Panel approves nuclear energy research bill

Panel approves nuclear energy research bill
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A House committee approved a bipartisan bill Tuesday promoting research and development funding for nuclear energy in the United States.

The bill directs the Department of Energy to prioritize nuclear energy research that utilizes private sector funding. 

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It would allow private firms to partner with federally-run national labs to research nuclear reactor technologies and allow Energy Department researchers to use the national labs' supercomputers in their nuclear energy studies. 

The legislation also calls for the Energy Department to complete a research reactor within the next ten years.

The Science, Space and Technology Committee approved the bill on a unanimous voice vote on Tuesday. The legislation is co-sponsored by Committee Chairman Lamar SmithLamar Seeligson SmithEx-GOP Rep. Denham heads to lobbying firm K Street boom extends under Trump, House Dems Ex-GOP congressman heads to investment bank MORE (R-Texas), ranking member Eddie Bernice JohnsonEddie Bernice JohnsonReturning to the moon to gain soft political power Some Dem chairmen have changed tune on Trump impeachment Hillicon Valley — Presented by CTIA and America's wireless industry — Prosecutors used FISA warrant to get info on Huawei | Study finds discrimination in Facebook ads | Bezos retains voting control over ex-wife's Amazon stocks MORE (D-Texas) and Rep. Randy WeberRandall (Randy) Keith WeberHouse passes bill expressing support for NATO Texas governor, top lawmakers tell Trump not to use hurricane relief funds to build border wall To protect the environment, Trump should investigate Russian collusion MORE (R-Texas).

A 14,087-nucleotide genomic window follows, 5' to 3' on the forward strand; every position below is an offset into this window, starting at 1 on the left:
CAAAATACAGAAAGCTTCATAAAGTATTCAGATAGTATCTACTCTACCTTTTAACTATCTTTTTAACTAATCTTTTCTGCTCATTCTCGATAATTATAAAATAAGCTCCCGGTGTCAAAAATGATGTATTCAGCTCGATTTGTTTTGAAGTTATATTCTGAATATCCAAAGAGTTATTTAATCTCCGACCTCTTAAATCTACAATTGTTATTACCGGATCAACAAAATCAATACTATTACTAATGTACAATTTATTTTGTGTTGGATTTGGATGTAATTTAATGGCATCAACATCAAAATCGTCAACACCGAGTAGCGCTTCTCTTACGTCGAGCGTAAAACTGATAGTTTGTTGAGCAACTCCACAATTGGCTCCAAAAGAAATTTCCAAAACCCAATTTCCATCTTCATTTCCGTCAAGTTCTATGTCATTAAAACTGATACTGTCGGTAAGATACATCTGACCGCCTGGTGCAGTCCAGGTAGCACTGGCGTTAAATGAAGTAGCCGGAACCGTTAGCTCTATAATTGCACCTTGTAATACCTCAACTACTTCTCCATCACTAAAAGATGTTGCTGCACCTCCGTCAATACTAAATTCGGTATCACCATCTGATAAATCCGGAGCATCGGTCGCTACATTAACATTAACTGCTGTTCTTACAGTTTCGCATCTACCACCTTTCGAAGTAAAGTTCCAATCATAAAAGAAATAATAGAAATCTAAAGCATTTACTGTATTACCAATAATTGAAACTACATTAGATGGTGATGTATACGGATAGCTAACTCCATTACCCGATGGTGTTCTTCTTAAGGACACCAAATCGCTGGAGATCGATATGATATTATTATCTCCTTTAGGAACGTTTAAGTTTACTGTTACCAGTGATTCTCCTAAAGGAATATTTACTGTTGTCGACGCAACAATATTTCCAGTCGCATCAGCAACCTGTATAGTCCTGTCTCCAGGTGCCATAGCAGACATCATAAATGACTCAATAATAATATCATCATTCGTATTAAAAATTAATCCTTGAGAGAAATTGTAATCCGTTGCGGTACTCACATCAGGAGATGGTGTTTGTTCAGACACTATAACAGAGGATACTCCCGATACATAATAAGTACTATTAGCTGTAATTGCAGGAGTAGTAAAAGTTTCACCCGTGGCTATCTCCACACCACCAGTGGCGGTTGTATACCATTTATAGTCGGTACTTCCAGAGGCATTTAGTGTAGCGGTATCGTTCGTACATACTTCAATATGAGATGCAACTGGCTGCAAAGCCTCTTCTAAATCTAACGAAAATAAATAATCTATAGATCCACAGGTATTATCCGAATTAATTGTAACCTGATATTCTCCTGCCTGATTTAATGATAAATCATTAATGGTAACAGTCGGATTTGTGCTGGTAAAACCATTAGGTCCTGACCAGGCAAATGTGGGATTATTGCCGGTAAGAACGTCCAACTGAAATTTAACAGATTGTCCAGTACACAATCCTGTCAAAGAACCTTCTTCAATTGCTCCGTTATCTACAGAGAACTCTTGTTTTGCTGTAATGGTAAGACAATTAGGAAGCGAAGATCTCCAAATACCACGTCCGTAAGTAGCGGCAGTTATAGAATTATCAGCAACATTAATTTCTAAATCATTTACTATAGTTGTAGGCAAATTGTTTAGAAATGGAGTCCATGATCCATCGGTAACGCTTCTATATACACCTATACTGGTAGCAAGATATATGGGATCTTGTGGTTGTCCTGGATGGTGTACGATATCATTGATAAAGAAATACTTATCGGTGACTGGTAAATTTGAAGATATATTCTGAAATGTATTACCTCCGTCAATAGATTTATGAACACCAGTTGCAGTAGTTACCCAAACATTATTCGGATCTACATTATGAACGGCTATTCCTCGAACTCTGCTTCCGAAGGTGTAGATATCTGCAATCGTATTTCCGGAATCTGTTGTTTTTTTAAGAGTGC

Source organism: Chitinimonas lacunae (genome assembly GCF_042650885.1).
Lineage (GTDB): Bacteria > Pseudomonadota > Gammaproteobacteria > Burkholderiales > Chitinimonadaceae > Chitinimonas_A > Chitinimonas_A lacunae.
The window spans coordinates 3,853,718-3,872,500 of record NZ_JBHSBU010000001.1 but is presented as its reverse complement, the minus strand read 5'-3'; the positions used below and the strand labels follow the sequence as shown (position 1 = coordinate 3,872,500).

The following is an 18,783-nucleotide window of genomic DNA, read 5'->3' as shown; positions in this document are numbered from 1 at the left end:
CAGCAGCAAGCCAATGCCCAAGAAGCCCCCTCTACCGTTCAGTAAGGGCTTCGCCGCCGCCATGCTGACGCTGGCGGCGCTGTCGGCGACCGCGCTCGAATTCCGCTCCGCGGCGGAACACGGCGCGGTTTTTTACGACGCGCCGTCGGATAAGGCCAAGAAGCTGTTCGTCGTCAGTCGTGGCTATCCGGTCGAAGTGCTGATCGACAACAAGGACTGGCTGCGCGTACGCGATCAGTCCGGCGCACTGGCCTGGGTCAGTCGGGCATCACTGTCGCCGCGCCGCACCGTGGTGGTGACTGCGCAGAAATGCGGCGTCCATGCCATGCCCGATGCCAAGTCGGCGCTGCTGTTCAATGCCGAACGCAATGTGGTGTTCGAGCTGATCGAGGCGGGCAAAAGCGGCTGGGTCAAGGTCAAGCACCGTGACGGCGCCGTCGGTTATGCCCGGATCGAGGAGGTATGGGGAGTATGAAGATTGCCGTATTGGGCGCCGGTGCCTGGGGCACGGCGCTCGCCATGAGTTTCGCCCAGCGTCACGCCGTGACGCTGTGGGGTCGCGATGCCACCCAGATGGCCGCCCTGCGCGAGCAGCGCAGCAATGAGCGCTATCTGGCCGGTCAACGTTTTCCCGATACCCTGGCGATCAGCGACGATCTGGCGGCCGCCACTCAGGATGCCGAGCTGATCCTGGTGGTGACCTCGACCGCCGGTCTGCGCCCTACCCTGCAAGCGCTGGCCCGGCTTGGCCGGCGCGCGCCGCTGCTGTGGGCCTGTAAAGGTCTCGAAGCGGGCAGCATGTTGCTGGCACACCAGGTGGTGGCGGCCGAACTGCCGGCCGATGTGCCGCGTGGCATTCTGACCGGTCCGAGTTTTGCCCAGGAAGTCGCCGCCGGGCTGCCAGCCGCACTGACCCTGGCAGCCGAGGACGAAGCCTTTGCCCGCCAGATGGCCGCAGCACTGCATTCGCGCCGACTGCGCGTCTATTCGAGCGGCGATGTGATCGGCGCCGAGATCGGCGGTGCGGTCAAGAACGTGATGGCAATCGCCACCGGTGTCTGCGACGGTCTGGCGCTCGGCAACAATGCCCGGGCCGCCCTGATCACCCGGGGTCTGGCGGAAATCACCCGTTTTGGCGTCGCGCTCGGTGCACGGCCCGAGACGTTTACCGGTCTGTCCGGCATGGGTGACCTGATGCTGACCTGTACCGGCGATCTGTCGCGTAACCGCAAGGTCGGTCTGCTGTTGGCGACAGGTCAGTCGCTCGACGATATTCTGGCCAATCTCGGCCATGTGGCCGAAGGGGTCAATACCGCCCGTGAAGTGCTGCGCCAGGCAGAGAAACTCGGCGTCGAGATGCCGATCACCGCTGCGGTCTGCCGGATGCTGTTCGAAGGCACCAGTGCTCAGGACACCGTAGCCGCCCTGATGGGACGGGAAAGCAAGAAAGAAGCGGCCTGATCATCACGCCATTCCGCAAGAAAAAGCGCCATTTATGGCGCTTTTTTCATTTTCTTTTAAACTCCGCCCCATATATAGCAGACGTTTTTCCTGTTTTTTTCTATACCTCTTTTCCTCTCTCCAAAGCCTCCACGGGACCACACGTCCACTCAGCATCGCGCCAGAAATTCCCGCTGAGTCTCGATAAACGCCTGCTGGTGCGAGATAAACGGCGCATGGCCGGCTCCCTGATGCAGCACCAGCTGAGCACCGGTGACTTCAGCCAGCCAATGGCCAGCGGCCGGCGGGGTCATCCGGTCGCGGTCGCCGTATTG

Both sides lauded the bill — and the chance to expand nuclear power in the United States.

“Strategic investments in advanced nuclear reactor technology should play a much more meaningful role in reducing global emissions,” Smith said at Tuesday’s hearing.

“However, our ability to move from R and D to market deployment has been hampered by government red tape. The U.S. has not lived up to its potential when it comes to nuclear energy."

Johnson, while co-sponsoring the bill, said she would like to see it recommend funding levels for the DOE’s nuclear energy research program. 

“Implementing the provisions in this bill will help accelerate the development of advanced nuclear energy technologies that are safer, less expensive, more efficient, and produce less waste than the current generation of nuclear reactors,” she said.

“While I do recognize the difficulty of authoring funding levels these days, I think it is an important function of our committee. As we move this bill forward, I hope it is something we can revisit.”